Prologue Magazine

An Artist in the Rockies

Spring 2016, Vol. 48, No. 1 | Pieces of History

 

Refer to Caption Watercolor sketch of members of the Hayden Survey in Colorado Territory, 1873. (Records of the U.S. Geological Survey, RG 57, National Archives at Denver)

In the second half of the 19th century, the U.S. Government sponsored four major expeditions to explore and map the regions west of the Mississippi River. One of these, led by Ferdinand Vandeveer Hayden, first explored the area around Yellowstone in Wyoming and later Colorado. Artists and a photographer accompanied the survey to document the scenes for those back east.

The Hayden Survey's illustrated report on its 1871 studies in Yellowstone, with photographs by William Henry Jackson and illustrations by Thomas Moran and Henry Wood Elliot, influenced Congress to establish that area as the first national park.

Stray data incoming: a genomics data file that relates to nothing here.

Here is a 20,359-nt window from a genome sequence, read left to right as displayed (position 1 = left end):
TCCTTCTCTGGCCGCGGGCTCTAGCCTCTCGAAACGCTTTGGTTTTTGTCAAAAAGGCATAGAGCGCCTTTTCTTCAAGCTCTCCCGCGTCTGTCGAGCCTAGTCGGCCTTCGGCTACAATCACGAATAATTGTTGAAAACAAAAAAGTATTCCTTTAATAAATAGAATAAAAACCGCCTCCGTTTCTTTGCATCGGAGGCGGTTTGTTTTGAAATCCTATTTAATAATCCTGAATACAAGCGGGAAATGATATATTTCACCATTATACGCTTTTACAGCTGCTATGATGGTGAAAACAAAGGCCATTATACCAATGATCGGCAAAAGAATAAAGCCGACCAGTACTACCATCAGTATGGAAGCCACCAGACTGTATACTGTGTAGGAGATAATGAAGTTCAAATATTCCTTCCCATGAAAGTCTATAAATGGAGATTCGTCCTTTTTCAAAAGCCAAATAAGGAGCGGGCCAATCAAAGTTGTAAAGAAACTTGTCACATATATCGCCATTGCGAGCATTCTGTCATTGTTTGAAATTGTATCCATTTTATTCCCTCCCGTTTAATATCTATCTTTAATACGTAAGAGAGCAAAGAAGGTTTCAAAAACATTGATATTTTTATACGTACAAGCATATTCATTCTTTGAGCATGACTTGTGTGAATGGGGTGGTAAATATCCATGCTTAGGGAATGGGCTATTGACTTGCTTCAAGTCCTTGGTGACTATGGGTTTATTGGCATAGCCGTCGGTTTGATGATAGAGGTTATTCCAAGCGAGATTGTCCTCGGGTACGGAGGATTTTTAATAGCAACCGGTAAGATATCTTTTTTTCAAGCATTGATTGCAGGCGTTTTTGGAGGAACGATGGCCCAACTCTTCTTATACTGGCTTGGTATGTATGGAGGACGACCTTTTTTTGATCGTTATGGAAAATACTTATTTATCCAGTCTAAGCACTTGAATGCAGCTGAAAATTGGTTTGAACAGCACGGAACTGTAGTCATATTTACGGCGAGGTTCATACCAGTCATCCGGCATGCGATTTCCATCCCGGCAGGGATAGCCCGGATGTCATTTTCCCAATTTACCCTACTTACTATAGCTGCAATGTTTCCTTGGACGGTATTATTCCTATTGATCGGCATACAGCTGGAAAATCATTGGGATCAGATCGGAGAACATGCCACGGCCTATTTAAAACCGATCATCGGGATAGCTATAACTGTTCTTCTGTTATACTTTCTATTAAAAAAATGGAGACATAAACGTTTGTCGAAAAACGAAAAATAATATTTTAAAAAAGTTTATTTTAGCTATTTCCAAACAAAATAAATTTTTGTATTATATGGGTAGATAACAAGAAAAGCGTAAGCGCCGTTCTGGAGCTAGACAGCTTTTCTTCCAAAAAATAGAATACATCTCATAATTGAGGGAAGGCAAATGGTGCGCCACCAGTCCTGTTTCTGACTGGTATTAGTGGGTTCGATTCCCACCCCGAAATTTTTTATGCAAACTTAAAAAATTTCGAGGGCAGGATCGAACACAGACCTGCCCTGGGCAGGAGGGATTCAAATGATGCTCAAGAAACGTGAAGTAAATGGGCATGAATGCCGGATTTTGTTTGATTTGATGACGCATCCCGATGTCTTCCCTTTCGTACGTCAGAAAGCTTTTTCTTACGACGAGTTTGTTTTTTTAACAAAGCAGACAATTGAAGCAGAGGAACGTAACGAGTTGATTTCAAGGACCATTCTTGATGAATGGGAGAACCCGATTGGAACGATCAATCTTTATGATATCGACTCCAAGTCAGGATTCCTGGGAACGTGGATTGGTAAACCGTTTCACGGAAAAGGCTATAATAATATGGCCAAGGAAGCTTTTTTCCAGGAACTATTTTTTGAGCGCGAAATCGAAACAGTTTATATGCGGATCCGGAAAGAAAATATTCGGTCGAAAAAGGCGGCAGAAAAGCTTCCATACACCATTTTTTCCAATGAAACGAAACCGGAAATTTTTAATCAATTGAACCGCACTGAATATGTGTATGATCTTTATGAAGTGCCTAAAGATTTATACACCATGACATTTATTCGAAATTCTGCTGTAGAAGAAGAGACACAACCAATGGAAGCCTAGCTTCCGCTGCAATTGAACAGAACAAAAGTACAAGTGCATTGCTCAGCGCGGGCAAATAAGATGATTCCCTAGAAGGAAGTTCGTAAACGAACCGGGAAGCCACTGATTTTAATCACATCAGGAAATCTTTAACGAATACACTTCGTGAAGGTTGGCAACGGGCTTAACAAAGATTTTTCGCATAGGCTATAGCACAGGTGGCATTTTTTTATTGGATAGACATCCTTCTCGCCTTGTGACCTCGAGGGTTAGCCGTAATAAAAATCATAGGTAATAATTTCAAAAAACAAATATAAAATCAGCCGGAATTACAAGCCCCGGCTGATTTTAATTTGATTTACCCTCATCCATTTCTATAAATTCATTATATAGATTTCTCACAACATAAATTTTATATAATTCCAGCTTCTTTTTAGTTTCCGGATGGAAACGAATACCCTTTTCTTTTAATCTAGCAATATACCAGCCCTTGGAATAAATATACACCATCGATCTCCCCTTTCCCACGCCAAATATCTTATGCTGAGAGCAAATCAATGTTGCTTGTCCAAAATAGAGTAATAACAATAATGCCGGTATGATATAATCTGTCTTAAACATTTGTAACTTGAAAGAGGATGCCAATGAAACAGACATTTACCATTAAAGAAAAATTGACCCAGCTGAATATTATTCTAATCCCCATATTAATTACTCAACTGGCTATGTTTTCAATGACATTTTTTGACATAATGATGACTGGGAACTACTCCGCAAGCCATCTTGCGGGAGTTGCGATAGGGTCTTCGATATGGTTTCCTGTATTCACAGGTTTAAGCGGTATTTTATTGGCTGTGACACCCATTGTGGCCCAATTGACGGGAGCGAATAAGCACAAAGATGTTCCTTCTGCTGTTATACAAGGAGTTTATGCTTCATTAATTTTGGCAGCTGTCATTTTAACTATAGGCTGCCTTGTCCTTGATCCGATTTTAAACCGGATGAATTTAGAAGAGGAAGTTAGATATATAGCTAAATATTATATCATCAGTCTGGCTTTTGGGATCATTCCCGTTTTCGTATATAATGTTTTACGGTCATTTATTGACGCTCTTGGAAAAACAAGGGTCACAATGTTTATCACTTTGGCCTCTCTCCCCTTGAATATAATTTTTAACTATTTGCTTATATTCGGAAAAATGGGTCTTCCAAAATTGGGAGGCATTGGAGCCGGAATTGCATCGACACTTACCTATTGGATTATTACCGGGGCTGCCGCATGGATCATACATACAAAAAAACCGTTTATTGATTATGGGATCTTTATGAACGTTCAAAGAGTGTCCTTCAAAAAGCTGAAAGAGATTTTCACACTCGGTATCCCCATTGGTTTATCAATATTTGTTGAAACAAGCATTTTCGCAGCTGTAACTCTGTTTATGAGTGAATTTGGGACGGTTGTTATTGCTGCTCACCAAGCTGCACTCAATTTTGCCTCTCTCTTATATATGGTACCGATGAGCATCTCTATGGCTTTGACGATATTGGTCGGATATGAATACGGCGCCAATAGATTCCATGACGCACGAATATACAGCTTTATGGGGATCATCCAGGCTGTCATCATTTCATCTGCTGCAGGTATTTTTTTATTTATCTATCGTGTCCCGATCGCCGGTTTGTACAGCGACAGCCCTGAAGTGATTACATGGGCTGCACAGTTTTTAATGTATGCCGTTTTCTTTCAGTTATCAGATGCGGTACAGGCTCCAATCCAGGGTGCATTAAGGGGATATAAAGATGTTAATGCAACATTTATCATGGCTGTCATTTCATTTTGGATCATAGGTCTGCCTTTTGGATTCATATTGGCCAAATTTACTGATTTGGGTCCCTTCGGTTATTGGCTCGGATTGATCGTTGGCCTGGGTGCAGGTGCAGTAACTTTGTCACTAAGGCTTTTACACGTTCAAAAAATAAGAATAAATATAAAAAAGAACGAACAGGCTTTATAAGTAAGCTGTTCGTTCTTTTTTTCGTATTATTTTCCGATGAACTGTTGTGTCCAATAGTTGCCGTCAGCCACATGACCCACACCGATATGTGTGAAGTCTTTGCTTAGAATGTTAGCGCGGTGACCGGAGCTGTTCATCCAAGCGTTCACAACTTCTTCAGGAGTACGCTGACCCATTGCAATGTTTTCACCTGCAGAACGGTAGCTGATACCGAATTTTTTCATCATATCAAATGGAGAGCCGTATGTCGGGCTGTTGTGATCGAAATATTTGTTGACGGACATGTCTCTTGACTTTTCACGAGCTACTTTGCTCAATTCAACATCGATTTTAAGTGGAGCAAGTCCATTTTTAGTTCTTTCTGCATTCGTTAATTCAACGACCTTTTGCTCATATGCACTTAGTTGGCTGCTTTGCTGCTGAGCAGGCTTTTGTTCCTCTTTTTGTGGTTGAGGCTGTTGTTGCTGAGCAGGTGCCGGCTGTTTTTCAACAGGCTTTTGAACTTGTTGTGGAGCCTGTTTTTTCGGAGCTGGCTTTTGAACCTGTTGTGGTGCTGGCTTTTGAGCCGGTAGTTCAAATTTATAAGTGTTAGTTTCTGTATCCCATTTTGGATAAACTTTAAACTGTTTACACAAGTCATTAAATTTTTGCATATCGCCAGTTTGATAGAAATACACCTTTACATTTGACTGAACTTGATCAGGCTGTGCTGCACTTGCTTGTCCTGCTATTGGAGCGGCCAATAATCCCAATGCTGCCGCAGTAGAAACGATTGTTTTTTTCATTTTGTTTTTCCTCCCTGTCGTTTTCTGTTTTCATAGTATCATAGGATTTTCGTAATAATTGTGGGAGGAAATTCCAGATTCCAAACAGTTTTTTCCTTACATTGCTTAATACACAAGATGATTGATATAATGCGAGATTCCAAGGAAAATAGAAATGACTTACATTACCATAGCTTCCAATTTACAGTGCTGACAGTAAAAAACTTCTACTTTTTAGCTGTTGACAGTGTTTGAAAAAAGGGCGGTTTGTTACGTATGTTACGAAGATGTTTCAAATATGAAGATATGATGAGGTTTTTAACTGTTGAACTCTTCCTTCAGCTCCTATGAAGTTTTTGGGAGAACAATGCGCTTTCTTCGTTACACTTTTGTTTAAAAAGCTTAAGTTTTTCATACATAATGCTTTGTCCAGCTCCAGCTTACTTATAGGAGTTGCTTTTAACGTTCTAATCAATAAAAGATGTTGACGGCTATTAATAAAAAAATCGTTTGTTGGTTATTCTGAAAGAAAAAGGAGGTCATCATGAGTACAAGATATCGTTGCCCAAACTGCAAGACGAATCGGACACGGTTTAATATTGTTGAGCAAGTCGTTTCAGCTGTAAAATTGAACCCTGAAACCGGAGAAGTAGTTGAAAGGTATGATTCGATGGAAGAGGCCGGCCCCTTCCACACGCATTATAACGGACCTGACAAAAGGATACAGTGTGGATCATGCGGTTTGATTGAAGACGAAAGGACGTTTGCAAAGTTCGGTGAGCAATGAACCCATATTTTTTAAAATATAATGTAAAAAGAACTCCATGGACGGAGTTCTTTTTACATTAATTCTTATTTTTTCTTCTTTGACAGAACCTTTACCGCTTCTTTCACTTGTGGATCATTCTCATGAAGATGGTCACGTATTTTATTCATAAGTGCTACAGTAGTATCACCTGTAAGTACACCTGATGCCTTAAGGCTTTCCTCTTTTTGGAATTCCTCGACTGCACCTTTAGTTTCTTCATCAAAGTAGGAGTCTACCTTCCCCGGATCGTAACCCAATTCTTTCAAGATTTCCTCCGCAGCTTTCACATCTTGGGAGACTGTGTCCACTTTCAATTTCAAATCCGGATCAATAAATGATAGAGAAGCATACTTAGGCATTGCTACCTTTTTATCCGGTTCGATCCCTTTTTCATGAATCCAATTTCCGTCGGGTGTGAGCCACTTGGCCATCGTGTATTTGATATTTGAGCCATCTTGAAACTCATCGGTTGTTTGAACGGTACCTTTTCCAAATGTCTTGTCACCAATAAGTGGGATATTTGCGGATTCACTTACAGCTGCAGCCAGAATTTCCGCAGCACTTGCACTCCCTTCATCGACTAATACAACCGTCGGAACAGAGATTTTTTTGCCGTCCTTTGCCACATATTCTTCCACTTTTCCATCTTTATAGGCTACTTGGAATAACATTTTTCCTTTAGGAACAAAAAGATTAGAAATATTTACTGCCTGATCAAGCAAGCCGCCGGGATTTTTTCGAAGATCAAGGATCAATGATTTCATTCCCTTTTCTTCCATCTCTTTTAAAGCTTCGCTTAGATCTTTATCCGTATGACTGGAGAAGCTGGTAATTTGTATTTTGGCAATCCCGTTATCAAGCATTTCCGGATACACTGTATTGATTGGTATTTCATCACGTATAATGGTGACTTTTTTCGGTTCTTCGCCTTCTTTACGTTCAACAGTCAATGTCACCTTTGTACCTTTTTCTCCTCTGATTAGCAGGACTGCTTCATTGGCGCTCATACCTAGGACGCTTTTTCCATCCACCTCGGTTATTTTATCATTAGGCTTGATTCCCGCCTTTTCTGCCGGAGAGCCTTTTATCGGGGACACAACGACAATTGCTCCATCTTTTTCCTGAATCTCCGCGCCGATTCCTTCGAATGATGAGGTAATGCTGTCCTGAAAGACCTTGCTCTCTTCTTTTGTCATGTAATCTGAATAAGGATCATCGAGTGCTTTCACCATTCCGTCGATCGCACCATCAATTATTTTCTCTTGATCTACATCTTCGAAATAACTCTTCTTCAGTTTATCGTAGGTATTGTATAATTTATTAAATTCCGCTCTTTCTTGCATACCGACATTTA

Artist William H. Holms joined the Hayden Survey in 1872 and continued its work in Yellowstone. Rising expenses led Hayden to switch his focus to the Colorado Territory in 1873, and that is where Holms made this watercolor. Holms sketched topographical assistant George B. Chittenden (right) and chief topographer James T. Gardner (left) as they surveyed the peaks of Mount Evans in the Rockies.

The historical records of the Hayden Survey are in the Records of the U.S. Geological Survey in the National Archives at College Park, Maryland, and the National Archives at Denver, Colorado.

Articles published in Prologue do not necessarily represent the views of NARA or of any other agency of the United States Government.

 

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